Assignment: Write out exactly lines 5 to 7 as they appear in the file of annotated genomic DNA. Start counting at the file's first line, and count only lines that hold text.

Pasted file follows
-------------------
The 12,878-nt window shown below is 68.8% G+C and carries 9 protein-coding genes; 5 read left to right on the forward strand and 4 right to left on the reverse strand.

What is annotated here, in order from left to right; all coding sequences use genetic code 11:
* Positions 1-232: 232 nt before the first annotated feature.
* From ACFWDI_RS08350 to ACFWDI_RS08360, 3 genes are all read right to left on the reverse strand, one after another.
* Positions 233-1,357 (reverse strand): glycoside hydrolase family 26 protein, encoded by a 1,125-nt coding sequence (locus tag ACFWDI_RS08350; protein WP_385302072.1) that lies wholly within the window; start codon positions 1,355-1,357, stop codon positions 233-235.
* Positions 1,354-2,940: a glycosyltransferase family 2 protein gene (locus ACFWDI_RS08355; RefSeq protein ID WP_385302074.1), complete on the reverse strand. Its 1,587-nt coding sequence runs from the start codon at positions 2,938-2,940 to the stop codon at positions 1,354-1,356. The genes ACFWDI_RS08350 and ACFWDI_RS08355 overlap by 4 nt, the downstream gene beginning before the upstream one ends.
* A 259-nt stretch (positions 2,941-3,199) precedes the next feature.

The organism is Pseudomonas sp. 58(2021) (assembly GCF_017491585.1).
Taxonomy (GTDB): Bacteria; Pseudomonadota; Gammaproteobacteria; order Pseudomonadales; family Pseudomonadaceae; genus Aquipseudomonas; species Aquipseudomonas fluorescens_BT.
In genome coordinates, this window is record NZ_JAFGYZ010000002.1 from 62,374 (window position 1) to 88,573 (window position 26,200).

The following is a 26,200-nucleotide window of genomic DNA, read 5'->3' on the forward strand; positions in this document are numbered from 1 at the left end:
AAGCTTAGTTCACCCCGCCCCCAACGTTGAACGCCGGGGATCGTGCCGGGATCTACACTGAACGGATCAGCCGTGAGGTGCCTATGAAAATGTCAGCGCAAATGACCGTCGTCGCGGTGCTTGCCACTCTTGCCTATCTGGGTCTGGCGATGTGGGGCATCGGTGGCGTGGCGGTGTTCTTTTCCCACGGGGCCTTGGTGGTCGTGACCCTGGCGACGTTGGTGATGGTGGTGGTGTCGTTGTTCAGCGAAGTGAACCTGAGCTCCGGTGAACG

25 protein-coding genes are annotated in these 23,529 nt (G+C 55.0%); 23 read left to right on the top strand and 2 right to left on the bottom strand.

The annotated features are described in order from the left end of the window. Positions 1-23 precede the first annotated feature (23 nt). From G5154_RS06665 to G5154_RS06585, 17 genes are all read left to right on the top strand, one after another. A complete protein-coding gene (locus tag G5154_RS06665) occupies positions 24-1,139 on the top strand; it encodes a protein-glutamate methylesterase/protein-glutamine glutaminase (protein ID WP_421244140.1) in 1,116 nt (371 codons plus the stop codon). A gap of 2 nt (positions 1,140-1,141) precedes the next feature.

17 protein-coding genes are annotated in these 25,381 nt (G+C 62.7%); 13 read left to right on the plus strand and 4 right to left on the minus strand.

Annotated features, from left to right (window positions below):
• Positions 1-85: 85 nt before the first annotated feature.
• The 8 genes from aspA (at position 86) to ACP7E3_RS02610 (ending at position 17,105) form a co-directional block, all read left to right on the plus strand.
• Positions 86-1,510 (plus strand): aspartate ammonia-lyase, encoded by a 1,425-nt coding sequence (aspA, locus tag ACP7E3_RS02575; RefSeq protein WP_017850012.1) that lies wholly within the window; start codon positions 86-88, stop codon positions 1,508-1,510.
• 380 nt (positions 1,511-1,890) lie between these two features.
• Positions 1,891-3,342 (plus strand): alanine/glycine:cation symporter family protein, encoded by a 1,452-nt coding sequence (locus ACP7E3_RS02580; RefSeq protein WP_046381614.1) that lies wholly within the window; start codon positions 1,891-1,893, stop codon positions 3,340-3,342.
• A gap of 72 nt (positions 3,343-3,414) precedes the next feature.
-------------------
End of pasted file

* Positions 233-1,357 (reverse strand): glycoside hydrolase family 26 protein, encoded by a 1,125-nt coding sequence (locus tag ACFWDI_RS08350; protein WP_385302072.1) that lies wholly within the window; start codon positions 1,355-1,357, stop codon positions 233-235.
* Positions 1,354-2,940: a glycosyltransferase family 2 protein gene (locus ACFWDI_RS08355; RefSeq protein ID WP_385302074.1), complete on the reverse strand. Its 1,587-nt coding sequence runs from the start codon at positions 2,938-2,940 to the stop codon at positions 1,354-1,356. The genes ACFWDI_RS08350 and ACFWDI_RS08355 overlap by 4 nt, the downstream gene beginning before the upstream one ends.
* A 259-nt stretch (positions 2,941-3,199) precedes the next feature.